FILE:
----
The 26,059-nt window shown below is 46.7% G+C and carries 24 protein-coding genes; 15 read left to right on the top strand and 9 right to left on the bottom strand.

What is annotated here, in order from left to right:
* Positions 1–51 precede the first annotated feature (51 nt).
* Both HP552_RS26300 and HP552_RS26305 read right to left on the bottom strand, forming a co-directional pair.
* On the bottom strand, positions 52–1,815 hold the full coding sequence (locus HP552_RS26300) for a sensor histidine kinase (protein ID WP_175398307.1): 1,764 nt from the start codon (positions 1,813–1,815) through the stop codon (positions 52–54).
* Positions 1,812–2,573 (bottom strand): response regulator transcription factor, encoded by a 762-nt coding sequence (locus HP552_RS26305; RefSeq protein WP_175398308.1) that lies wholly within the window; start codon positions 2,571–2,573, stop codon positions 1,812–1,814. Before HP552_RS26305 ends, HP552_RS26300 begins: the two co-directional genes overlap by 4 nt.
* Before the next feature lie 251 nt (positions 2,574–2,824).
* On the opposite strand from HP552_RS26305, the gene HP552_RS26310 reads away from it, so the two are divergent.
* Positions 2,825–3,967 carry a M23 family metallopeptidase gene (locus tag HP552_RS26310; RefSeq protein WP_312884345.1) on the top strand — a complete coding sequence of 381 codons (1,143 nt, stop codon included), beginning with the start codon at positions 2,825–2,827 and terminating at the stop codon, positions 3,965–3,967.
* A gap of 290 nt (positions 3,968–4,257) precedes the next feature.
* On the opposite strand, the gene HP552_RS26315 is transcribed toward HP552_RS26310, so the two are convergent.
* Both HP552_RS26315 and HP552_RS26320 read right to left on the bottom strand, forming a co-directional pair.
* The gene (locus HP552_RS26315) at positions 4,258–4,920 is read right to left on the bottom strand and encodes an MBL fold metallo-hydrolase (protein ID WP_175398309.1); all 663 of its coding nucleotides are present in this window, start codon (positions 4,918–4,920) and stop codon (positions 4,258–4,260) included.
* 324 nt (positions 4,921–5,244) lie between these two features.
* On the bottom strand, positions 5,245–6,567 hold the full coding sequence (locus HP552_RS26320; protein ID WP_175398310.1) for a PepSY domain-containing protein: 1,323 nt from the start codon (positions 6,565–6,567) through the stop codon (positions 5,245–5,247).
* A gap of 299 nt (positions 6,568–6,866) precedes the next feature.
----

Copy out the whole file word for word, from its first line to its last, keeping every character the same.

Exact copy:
The 26,059-nt window shown below is 46.7% G+C and carries 24 protein-coding genes; 15 read left to right on the top strand and 9 right to left on the bottom strand.

What is annotated here, in order from left to right:
* Positions 1–51 precede the first annotated feature (51 nt).
* Both HP552_RS26300 and HP552_RS26305 read right to left on the bottom strand, forming a co-directional pair.
* On the bottom strand, positions 52–1,815 hold the full coding sequence (locus HP552_RS26300) for a sensor histidine kinase (protein ID WP_175398307.1): 1,764 nt from the start codon (positions 1,813–1,815) through the stop codon (positions 52–54).
* Positions 1,812–2,573 (bottom strand): response regulator transcription factor, encoded by a 762-nt coding sequence (locus HP552_RS26305; RefSeq protein WP_175398308.1) that lies wholly within the window; start codon positions 2,571–2,573, stop codon positions 1,812–1,814. Before HP552_RS26305 ends, HP552_RS26300 begins: the two co-directional genes overlap by 4 nt.
* Before the next feature lie 251 nt (positions 2,574–2,824).
* On the opposite strand from HP552_RS26305, the gene HP552_RS26310 reads away from it, so the two are divergent.
* Positions 2,825–3,967 carry a M23 family metallopeptidase gene (locus tag HP552_RS26310; RefSeq protein WP_312884345.1) on the top strand — a complete coding sequence of 381 codons (1,143 nt, stop codon included), beginning with the start codon at positions 2,825–2,827 and terminating at the stop codon, positions 3,965–3,967.
* A gap of 290 nt (positions 3,968–4,257) precedes the next feature.
* On the opposite strand, the gene HP552_RS26315 is transcribed toward HP552_RS26310, so the two are convergent.
* Both HP552_RS26315 and HP552_RS26320 read right to left on the bottom strand, forming a co-directional pair.
* The gene (locus HP552_RS26315) at positions 4,258–4,920 is read right to left on the bottom strand and encodes an MBL fold metallo-hydrolase (protein ID WP_175398309.1); all 663 of its coding nucleotides are present in this window, start codon (positions 4,918–4,920) and stop codon (positions 4,258–4,260) included.
* 324 nt (positions 4,921–5,244) lie between these two features.
* On the bottom strand, positions 5,245–6,567 hold the full coding sequence (locus HP552_RS26320; protein ID WP_175398310.1) for a PepSY domain-containing protein: 1,323 nt from the start codon (positions 6,565–6,567) through the stop codon (positions 5,245–5,247).
* A gap of 299 nt (positions 6,568–6,866) precedes the next feature.